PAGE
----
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Bruce Kasrel, VP Research
Bruce Kasrel, VP Research Posted on September 9, 2022

Ask Me Anything: Gong, Seismic, and Bullhorn on Lessons Learned from Running a Successful Win/Loss Program

There are few things more valuable than getting a bunch of experts together and inviting them nerd out about the work they love. We had the great pleasure of hosting just such a conversation in our recent Ask Me Anything (AMA) session featuring three returning guests from the Blindspots Podcast.


I was joined by Jonathan Bedard, head of product marketing at Bullhorn; Valerie Bonaldo, director of product marketing focused on competitive intelligence for Seismic; and Elvis Lieban, product marketing manager at Gong for a lively and informative discussion about all things win/loss. The three panelists answered questions from our audience about everything from how to establish a win/loss program strategically to how to measure success. 

Here are just a few of the highlights from the session.

Finding your place: Establish your program's place within the context of your overall competitive intelligence efforts. 

For most organizations, a win/loss program is part of a greater continuum in the competitive intelligence landscape. But just how does your program fit in with everything else you’re doing? Where does it excel, and where does it support other efforts?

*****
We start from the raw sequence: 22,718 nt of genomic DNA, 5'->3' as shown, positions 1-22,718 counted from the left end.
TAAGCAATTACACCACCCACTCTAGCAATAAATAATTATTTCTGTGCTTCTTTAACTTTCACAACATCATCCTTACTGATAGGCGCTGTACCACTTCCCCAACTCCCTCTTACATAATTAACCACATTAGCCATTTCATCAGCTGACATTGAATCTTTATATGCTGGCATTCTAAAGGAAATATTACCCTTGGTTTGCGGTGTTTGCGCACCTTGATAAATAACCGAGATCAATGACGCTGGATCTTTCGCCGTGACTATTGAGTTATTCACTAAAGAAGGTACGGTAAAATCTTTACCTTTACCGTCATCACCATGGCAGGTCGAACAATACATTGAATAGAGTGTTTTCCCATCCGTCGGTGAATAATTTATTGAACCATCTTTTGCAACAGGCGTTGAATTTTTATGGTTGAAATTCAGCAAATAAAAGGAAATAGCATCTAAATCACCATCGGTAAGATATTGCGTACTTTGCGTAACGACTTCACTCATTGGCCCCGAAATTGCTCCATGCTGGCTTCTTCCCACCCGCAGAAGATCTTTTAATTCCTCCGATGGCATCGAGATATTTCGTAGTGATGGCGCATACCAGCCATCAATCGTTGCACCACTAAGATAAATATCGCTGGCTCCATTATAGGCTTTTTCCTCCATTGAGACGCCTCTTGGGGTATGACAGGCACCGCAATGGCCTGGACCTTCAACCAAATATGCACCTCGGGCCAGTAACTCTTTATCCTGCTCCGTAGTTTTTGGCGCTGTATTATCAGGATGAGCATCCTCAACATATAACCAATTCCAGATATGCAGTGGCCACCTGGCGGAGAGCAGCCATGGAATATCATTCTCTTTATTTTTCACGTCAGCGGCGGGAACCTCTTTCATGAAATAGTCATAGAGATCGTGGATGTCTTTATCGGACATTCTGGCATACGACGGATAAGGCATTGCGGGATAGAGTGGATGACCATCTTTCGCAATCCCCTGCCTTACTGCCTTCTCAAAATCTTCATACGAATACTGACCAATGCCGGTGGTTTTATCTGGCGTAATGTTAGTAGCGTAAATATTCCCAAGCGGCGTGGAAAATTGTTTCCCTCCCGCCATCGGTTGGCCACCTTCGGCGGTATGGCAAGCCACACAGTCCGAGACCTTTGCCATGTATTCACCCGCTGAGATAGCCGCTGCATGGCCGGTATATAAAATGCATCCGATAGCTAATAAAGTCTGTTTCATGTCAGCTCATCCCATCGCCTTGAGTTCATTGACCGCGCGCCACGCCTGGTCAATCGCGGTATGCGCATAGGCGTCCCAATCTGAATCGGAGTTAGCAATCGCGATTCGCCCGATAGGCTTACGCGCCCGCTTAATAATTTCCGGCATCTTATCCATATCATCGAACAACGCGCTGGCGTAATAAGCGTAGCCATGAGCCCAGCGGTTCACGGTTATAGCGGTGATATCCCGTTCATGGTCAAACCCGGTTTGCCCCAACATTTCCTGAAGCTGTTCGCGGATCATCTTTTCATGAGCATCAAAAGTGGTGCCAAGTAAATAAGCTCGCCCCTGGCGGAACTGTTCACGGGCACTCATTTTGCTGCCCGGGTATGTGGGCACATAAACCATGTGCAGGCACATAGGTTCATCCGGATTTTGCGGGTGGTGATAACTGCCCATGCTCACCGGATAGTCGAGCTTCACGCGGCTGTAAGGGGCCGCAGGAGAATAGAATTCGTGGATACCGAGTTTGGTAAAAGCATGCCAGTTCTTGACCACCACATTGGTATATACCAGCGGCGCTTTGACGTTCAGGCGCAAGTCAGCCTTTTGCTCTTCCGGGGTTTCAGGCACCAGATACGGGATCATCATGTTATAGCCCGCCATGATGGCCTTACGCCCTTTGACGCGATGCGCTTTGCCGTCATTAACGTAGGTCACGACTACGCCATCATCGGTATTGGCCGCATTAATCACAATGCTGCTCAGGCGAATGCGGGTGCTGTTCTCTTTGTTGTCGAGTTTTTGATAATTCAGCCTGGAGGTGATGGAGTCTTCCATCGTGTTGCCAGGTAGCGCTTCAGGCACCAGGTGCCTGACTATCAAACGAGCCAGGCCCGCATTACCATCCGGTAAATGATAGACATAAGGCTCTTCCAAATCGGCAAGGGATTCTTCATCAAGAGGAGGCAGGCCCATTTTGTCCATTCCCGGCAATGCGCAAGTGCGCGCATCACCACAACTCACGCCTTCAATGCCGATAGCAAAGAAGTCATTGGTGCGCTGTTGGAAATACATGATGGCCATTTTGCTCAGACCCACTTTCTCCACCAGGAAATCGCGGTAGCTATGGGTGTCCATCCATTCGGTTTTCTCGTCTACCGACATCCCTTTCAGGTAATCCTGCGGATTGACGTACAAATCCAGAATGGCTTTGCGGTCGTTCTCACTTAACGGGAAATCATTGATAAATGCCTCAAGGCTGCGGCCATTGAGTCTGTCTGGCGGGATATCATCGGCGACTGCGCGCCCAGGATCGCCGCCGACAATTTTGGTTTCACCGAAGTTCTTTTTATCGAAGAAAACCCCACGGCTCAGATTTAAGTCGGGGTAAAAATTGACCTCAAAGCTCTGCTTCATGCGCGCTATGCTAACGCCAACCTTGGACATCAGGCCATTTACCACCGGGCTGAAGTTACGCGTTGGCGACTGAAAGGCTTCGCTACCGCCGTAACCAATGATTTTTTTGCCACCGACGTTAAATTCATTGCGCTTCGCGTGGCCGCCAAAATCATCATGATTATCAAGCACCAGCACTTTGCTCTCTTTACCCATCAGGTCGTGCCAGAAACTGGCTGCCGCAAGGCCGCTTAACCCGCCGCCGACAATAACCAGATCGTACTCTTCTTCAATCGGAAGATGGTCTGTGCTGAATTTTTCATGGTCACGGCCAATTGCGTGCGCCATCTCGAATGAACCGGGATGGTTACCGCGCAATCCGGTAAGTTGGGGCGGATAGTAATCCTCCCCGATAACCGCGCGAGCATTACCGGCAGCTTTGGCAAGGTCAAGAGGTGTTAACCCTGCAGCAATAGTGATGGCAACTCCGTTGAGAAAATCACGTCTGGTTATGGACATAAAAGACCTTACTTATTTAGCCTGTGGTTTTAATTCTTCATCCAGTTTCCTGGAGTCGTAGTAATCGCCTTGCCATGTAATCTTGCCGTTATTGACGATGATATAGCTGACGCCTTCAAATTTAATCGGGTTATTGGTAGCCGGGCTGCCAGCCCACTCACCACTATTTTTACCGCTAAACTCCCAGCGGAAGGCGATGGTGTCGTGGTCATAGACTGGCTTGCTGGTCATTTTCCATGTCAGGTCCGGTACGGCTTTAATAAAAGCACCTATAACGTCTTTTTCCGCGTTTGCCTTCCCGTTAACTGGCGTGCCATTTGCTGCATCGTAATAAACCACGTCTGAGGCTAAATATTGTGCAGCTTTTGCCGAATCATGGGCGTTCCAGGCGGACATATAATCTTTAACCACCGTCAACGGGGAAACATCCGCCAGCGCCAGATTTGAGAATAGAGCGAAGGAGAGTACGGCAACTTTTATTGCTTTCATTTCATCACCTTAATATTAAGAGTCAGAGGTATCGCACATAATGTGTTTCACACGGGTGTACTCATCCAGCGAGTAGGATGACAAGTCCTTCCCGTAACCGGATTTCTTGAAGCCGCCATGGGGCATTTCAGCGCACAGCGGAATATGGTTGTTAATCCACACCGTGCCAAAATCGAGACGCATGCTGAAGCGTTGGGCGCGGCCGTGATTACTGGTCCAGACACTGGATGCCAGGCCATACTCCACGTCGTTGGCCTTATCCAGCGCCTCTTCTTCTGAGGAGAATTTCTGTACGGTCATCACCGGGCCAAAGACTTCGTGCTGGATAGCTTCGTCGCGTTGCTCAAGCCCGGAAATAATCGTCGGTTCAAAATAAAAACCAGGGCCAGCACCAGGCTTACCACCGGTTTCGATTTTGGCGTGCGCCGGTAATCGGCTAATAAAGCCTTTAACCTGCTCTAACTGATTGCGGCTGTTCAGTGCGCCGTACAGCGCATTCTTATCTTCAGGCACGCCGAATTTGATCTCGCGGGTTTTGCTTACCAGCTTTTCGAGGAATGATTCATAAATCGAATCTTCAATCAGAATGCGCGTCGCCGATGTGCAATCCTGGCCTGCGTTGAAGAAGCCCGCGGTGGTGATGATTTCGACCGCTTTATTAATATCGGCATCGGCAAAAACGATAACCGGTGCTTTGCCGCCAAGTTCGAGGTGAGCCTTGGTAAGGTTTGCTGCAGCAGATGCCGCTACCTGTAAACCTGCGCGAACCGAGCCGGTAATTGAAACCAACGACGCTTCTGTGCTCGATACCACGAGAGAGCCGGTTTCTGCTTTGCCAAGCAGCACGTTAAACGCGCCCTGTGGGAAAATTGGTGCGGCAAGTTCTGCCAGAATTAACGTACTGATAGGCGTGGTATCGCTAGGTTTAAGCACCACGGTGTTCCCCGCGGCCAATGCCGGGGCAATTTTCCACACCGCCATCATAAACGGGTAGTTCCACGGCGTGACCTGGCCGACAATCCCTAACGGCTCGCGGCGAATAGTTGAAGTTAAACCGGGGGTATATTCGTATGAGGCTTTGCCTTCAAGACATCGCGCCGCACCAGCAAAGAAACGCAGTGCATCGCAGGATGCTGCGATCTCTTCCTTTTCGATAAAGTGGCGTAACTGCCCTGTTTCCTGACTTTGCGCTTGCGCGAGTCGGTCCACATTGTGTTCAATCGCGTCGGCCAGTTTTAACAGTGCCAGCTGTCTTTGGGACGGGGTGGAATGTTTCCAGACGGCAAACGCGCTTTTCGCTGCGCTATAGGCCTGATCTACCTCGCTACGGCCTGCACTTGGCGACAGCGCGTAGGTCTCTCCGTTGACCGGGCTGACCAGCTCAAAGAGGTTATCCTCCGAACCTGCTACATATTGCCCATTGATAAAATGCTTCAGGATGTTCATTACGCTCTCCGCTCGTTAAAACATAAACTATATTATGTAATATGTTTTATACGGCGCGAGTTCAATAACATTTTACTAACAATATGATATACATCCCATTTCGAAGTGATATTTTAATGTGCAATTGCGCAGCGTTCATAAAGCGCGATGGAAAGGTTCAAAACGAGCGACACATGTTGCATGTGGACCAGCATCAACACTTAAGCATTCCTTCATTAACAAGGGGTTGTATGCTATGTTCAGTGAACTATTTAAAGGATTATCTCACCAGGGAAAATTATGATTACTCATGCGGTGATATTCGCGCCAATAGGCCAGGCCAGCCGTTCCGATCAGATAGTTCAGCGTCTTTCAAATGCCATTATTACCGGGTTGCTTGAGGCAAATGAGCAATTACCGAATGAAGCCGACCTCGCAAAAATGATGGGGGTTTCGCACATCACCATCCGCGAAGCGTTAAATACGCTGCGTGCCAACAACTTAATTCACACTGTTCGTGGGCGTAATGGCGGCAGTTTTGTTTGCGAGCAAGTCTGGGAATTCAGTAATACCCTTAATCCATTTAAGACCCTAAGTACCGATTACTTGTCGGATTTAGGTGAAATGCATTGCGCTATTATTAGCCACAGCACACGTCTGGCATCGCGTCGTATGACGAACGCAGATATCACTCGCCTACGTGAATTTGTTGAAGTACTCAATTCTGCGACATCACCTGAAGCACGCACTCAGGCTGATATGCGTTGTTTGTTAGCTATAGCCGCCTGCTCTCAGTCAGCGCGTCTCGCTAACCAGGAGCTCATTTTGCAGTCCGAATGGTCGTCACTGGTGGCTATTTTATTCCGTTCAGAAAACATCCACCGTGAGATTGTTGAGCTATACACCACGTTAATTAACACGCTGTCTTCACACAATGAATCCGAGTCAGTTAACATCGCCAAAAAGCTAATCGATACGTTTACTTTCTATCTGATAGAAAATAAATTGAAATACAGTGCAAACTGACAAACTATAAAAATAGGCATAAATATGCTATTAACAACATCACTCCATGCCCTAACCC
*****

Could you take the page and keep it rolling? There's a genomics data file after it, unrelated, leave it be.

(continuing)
Jonathan didn’t pull any punches, saying, “Our win/loss program is at the center of our competitive intelligence work. We interview every single quarter in order to understand what’s happening in our sales cycles, why we’re winning, why we’re losing, what trends we’re seeing, and how those trends are changing over time. And then we use those interviews to figure out what we need to do differently.”

Valerie doubled down on everything Jonathan said, adding that it’s important to remember that win/loss insights are valuable to many different areas of an organization. “Win/loss delivers a lot of takeaways that are not just sales focused,” she says. “We make sure that the program provides information that’s valuable to stakeholders across the organization. For example, we've also seen some shuffling around our product roadmap based on win/loss interview feedback, which ultimately informs where we're going to prioritize.”

For the team at Gong, win/loss interviews help provide a more complete picture of what’s happening. “Generally, sellers have a pretty good idea of why they win or lose,” Elvis says. “Having a third party ask questions in a win/loss interview helps us get a more complete picture. The client might not be comfortable sharing everything with the seller, but with a third party you can fill out the picture.”

Setting up for success: Tap into the win/loss-aligned aspects of your company culture. 

A lot of people and organizations are naturally averse to change. So, if you’re trying to do something outside of business as usual—like interviewing customers—you may get some pushback. All of our panelists agreed that it’s important to associate your proposed program with existing elements of your company culture. They also agreed that, for them, the most relevant element is a commitment to voice of the customer.